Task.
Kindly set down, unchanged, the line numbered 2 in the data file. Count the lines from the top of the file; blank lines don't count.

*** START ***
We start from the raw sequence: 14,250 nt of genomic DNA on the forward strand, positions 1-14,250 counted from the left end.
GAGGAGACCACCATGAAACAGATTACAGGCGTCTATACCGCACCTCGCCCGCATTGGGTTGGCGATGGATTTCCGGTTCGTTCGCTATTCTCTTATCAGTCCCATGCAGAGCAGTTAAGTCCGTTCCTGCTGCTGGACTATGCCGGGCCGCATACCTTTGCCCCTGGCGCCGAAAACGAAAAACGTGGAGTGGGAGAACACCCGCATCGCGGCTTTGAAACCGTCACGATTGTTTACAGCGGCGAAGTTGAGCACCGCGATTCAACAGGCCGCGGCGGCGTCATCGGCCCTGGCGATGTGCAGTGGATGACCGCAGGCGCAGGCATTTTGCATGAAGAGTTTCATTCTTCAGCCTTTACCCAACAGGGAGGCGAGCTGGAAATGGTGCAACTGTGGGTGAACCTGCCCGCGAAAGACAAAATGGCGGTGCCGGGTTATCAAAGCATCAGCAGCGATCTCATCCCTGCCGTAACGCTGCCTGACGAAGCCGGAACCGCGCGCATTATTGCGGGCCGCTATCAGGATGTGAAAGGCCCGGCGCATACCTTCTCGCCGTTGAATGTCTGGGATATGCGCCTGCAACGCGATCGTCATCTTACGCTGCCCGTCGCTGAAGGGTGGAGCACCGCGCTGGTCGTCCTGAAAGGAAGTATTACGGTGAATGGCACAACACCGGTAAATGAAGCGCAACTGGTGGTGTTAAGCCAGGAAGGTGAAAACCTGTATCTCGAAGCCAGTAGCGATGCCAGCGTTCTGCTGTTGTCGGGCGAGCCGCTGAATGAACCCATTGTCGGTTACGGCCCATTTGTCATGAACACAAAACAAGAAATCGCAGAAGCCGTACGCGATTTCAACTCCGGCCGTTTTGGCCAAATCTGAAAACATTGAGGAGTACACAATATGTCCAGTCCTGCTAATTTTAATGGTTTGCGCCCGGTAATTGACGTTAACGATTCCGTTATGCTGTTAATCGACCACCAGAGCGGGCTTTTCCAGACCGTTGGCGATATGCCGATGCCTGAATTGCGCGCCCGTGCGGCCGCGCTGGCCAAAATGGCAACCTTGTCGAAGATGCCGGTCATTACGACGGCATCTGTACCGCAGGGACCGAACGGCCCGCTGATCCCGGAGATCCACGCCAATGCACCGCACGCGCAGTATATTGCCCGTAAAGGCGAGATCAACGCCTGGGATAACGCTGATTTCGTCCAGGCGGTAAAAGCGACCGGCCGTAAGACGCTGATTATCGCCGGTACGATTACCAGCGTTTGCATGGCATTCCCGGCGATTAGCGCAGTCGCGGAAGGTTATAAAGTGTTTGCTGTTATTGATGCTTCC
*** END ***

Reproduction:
GAGGAGACCACCATGAAACAGATTACAGGCGTCTATACCGCACCTCGCCCGCATTGGGTTGGCGATGGATTTCCGGTTCGTTCGCTATTCTCTTATCAGTCCCATGCAGAGCAGTTAAGTCCGTTCCTGCTGCTGGACTATGCCGGGCCGCATACCTTTGCCCCTGGCGCCGAAAACGAAAAACGTGGAGTGGGAGAACACCCGCATCGCGGCTTTGAAACCGTCACGATTGTTTACAGCGGCGAAGTTGAGCACCGCGATTCAACAGGCCGCGGCGGCGTCATCGGCCCTGGCGATGTGCAGTGGATGACCGCAGGCGCAGGCATTTTGCATGAAGAGTTTCATTCTTCAGCCTTTACCCAACAGGGAGGCGAGCTGGAAATGGTGCAACTGTGGGTGAACCTGCCCGCGAAAGACAAAATGGCGGTGCCGGGTTATCAAAGCATCAGCAGCGATCTCATCCCTGCCGTAACGCTGCCTGACGAAGCCGGAACCGCGCGCATTATTGCGGGCCGCTATCAGGATGTGAAAGGCCCGGCGCATACCTTCTCGCCGTTGAATGTCTGGGATATGCGCCTGCAACGCGATCGTCATCTTACGCTGCCCGTCGCTGAAGGGTGGAGCACCGCGCTGGTCGTCCTGAAAGGAAGTATTACGGTGAATGGCACAACACCGGTAAATGAAGCGCAACTGGTGGTGTTAAGCCAGGAAGGTGAAAACCTGTATCTCGAAGCCAGTAGCGATGCCAGCGTTCTGCTGTTGTCGGGCGAGCCGCTGAATGAACCCATTGTCGGTTACGGCCCATTTGTCATGAACACAAAACAAGAAATCGCAGAAGCCGTACGCGATTTCAACTCCGGCCGTTTTGGCCAAATCTGAAAACATTGAGGAGTACACAATATGTCCAGTCCTGCTAATTTTAATGGTTTGCGCCCGGTAATTGACGTTAACGATTCCGTTATGCTGTTAATCGACCACCAGAGCGGGCTTTTCCAGACCGTTGGCGATATGCCGATGCCTGAATTGCGCGCCCGTGCGGCCGCGCTGGCCAAAATGGCAACCTTGTCGAAGATGCCGGTCATTACGACGGCATCTGTACCGCAGGGACCGAACGGCCCGCTGATCCCGGAGATCCACGCCAATGCACCGCACGCGCAGTATATTGCCCGTAAAGGCGAGATCAACGCCTGGGATAACGCTGATTTCGTCCAGGCGGTAAAAGCGACCGGCCGTAAGACGCTGATTATCGCCGGTACGATTACCAGCGTTTGCATGGCATTCCCGGCGATTAGCGCAGTCGCGGAAGGTTATAAAGTGTTTGCTGTTATTGATGCTTCC